Zt-8Fy = 0.0056x + 0.03310.923430.215.91y = 0.249x + 1.38250.96664.0224.13
Zt-16Fy = 0.0048x + 0.03050.932932.796.35y = 0.2337x + 1.42390.98854.2826.54
Table 6. Adsorption capacity of metal ferrite-based composites for heavy metals ions.
Table 6. Adsorption capacity of metal ferrite-based composites for heavy metals ions.
Metal Ferrite-Based CompositeType of Heavy MetalAdsorption
Capacity, (mg/g)
Cobalt–ferrite nanocomposite (CFNC)Cr(III)217.00[14]
Manganese ferrite nanoparticles (NPs)As(III)49.05[16]
Cobalt–zinc ferrites NPs (CoxZn1−xFe2O4)Pb289.00[21]
CoFe2O4 NPsPb275[20]
Iron–nickel oxideCr30.00[79]
Magnetic ferriteCd160.91[81]
Mixed oxides and ferrites nanoparticlesNi49.42[33]
Amine-functionalized MgFe2O4Pb32.2[34]
MK100, clinoptilolite metakaolin based geopolymerCu44.73[82]
CuFe2O4@HApFe (II)91.7[84]
Al (III)49.2
PVA–barium ferrite compositePb3.96[85]
PVA–nickel ferrite compositePb4.67[85]
MnFe2O4/ChitosanCu (II)14.86[86]
Pb (II)15.36
Reduced graphene oxide–cobalt ferrite nanocomposite, RGCFAs (V)222.2[87]
Rice Straw-CoFe2O4Fe, Mn, Cu, Cd, Zn, Ni, PbRemoval efficiency,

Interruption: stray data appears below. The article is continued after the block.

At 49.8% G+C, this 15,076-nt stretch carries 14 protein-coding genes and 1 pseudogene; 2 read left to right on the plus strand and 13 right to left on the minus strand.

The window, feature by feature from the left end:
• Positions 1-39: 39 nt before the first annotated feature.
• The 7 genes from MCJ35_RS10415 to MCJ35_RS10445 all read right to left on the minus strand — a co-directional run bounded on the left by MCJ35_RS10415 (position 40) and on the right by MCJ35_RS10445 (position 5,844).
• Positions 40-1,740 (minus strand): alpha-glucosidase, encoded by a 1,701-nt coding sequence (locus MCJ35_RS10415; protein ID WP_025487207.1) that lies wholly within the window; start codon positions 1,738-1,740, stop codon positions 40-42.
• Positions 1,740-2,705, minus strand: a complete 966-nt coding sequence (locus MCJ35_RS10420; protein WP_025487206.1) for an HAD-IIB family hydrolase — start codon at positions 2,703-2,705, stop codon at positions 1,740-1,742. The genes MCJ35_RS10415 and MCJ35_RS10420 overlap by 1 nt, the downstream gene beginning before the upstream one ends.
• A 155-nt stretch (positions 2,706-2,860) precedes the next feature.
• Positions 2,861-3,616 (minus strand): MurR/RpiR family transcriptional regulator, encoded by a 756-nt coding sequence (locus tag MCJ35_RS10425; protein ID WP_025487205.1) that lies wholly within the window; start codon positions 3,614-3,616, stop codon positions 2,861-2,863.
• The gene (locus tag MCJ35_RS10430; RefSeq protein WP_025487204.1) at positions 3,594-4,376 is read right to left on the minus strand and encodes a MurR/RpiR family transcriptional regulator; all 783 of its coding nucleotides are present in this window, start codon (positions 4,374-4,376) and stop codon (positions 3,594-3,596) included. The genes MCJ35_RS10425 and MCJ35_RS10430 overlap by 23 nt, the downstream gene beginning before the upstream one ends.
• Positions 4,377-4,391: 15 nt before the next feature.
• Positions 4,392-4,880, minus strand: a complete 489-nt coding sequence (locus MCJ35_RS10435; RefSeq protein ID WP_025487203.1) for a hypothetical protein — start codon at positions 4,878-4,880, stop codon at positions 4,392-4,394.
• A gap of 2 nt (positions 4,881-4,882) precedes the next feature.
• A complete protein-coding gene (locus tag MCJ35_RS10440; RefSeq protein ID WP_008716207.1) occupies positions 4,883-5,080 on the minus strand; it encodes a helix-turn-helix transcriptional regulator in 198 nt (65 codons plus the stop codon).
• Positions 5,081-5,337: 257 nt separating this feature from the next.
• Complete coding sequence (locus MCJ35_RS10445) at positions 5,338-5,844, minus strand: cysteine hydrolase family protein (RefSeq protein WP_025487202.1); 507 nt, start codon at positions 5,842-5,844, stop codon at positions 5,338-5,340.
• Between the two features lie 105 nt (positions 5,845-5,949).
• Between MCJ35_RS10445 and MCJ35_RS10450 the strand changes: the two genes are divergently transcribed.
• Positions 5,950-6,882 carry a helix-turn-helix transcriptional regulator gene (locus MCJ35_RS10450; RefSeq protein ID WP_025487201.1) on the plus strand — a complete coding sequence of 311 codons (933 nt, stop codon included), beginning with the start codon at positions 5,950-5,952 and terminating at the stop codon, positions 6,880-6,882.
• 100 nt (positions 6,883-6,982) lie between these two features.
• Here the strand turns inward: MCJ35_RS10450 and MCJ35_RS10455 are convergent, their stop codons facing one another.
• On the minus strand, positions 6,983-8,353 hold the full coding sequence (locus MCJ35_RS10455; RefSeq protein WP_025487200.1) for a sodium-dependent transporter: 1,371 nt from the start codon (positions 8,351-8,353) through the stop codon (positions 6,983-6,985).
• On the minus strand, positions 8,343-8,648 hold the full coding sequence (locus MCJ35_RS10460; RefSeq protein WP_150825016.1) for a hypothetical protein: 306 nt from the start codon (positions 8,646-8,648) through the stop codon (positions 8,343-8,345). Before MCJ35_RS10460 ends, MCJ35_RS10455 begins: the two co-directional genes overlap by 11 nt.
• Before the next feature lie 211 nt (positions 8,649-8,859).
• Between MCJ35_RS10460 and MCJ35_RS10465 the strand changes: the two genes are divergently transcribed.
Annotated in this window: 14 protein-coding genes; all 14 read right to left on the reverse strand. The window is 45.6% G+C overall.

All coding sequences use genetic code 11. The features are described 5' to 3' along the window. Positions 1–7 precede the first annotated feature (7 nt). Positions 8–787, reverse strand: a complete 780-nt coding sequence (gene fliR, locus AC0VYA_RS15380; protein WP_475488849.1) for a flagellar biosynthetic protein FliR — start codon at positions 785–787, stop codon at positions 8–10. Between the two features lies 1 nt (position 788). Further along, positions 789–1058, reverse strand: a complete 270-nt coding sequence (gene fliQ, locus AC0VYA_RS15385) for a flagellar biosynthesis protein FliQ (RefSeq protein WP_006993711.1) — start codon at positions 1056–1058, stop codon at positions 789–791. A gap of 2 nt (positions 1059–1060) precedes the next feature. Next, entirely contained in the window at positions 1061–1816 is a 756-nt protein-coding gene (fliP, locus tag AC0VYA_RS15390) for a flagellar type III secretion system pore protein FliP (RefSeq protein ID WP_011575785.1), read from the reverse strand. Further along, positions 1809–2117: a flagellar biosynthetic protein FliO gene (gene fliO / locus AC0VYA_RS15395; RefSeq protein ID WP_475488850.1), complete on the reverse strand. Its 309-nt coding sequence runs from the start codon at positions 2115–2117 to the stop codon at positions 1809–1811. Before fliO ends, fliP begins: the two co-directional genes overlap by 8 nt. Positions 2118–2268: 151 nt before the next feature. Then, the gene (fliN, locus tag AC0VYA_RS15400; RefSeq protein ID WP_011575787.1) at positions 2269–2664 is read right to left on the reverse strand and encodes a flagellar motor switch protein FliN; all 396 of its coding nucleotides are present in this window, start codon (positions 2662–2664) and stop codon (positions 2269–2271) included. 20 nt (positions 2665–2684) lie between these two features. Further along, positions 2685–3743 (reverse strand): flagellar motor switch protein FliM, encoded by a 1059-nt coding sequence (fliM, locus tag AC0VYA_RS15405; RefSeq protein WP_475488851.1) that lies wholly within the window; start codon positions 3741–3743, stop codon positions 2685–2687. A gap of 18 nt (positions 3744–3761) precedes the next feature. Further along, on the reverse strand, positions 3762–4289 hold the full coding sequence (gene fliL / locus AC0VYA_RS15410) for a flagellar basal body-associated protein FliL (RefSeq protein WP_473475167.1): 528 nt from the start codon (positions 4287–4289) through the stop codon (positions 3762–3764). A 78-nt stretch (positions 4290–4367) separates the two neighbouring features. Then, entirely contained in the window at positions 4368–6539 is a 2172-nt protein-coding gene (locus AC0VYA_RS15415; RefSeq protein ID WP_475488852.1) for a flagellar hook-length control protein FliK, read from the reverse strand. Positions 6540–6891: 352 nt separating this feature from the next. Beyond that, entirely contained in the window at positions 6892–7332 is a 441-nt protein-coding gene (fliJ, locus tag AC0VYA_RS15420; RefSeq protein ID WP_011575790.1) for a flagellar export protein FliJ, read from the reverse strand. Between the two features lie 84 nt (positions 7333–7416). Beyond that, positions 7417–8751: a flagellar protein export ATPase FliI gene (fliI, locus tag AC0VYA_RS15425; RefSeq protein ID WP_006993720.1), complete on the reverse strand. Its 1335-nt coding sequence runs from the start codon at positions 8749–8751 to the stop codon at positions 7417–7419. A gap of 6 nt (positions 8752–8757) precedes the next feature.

R = 20–55%
Nickel ferrite carboxymethyl cellulose composite (NiFCMC)Ni47.84[89]
Nickel ferrite–carboxymethyl cellulose–sodium alginate bio-composite (NiFCMC-Alg)Ni60.24[89]
BiFeO3/Ni0.1Fe2.9°4 nanocompositesCr (VI)Removal efficiency, R = 75%[90]
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Tomina, E.; Novikova, L.; Kotova, A.; Meshcheryakova, A.; Krupskaya, V.; Morozov, I.; Koroleva, T.; Tyupina, E.; Perov, N.; Alekhina, Y. ZnFe2O4/Zeolite Nanocomposites for Sorption Extraction of Cu2+ from Aqueous Medium. AppliedChem 2023, 3, 452-476.

AMA Style

Tomina E, Novikova L, Kotova A, Meshcheryakova A, Krupskaya V, Morozov I, Koroleva T, Tyupina E, Perov N, Alekhina Y. ZnFe2O4/Zeolite Nanocomposites for Sorption Extraction of Cu2+ from Aqueous Medium. AppliedChem. 2023; 3(4):452-476.

Chicago/Turabian Style

Tomina, Elena, Lyudmila Novikova, Alexandra Kotova, Anna Meshcheryakova, Victoria Krupskaya, Ivan Morozov, Tatiana Koroleva, Ekaterina Tyupina, Nikolai Perov, and Yuliya Alekhina. 2023. "ZnFe2O4/Zeolite Nanocomposites for Sorption Extraction of Cu2+ from Aqueous Medium" AppliedChem 3, no. 4: 452-476.